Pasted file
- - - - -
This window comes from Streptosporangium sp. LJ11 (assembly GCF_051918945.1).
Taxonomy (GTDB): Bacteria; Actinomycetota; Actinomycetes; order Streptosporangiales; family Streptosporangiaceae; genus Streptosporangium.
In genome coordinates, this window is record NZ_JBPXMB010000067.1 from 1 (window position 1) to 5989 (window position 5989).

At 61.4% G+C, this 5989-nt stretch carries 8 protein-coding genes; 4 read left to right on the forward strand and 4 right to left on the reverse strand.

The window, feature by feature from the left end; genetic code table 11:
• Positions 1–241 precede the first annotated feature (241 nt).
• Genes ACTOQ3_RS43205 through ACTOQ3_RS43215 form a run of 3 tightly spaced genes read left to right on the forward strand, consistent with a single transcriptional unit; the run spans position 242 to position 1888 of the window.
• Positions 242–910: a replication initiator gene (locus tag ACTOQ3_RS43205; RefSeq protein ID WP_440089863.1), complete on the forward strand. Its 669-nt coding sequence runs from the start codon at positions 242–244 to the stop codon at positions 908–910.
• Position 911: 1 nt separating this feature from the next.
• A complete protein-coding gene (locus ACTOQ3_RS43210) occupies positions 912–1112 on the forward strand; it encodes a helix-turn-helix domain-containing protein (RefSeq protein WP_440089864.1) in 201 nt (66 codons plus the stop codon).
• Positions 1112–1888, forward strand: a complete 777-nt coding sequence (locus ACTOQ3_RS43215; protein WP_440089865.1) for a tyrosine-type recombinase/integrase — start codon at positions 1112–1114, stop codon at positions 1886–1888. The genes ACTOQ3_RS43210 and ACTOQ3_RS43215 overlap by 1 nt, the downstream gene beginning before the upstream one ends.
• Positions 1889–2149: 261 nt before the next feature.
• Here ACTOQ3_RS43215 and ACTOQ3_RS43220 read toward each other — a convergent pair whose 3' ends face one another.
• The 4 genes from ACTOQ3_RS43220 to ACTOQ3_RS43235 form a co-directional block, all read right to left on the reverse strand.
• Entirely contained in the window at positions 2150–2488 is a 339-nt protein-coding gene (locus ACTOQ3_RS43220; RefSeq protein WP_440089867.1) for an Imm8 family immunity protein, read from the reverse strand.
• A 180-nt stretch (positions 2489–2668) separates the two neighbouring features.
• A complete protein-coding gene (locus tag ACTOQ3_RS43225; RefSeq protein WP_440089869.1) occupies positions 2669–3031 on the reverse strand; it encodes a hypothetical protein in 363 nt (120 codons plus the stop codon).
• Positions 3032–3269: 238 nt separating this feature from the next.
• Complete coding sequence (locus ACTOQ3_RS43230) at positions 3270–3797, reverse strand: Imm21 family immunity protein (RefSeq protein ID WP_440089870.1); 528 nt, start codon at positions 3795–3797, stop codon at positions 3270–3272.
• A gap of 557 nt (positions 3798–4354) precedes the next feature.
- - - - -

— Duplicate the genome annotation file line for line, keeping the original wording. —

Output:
This window comes from Streptosporangium sp. LJ11 (assembly GCF_051918945.1).
Taxonomy (GTDB): Bacteria; Actinomycetota; Actinomycetes; order Streptosporangiales; family Streptosporangiaceae; genus Streptosporangium.
In genome coordinates, this window is record NZ_JBPXMB010000067.1 from 1 (window position 1) to 5989 (window position 5989).

At 61.4% G+C, this 5989-nt stretch carries 8 protein-coding genes; 4 read left to right on the forward strand and 4 right to left on the reverse strand.

The window, feature by feature from the left end; genetic code table 11:
• Positions 1–241 precede the first annotated feature (241 nt).
• Genes ACTOQ3_RS43205 through ACTOQ3_RS43215 form a run of 3 tightly spaced genes read left to right on the forward strand, consistent with a single transcriptional unit; the run spans position 242 to position 1888 of the window.
• Positions 242–910: a replication initiator gene (locus tag ACTOQ3_RS43205; RefSeq protein ID WP_440089863.1), complete on the forward strand. Its 669-nt coding sequence runs from the start codon at positions 242–244 to the stop codon at positions 908–910.
• Position 911: 1 nt separating this feature from the next.
• A complete protein-coding gene (locus ACTOQ3_RS43210) occupies positions 912–1112 on the forward strand; it encodes a helix-turn-helix domain-containing protein (RefSeq protein WP_440089864.1) in 201 nt (66 codons plus the stop codon).
• Positions 1112–1888, forward strand: a complete 777-nt coding sequence (locus ACTOQ3_RS43215; protein WP_440089865.1) for a tyrosine-type recombinase/integrase — start codon at positions 1112–1114, stop codon at positions 1886–1888. The genes ACTOQ3_RS43210 and ACTOQ3_RS43215 overlap by 1 nt, the downstream gene beginning before the upstream one ends.
• Positions 1889–2149: 261 nt before the next feature.
• Here ACTOQ3_RS43215 and ACTOQ3_RS43220 read toward each other — a convergent pair whose 3' ends face one another.
• The 4 genes from ACTOQ3_RS43220 to ACTOQ3_RS43235 form a co-directional block, all read right to left on the reverse strand.
• Entirely contained in the window at positions 2150–2488 is a 339-nt protein-coding gene (locus ACTOQ3_RS43220; RefSeq protein WP_440089867.1) for an Imm8 family immunity protein, read from the reverse strand.
• A 180-nt stretch (positions 2489–2668) separates the two neighbouring features.
• A complete protein-coding gene (locus tag ACTOQ3_RS43225; RefSeq protein WP_440089869.1) occupies positions 2669–3031 on the reverse strand; it encodes a hypothetical protein in 363 nt (120 codons plus the stop codon).
• Positions 3032–3269: 238 nt separating this feature from the next.
• Complete coding sequence (locus ACTOQ3_RS43230) at positions 3270–3797, reverse strand: Imm21 family immunity protein (RefSeq protein ID WP_440089870.1); 528 nt, start codon at positions 3795–3797, stop codon at positions 3270–3272.
• A gap of 557 nt (positions 3798–4354) precedes the next feature.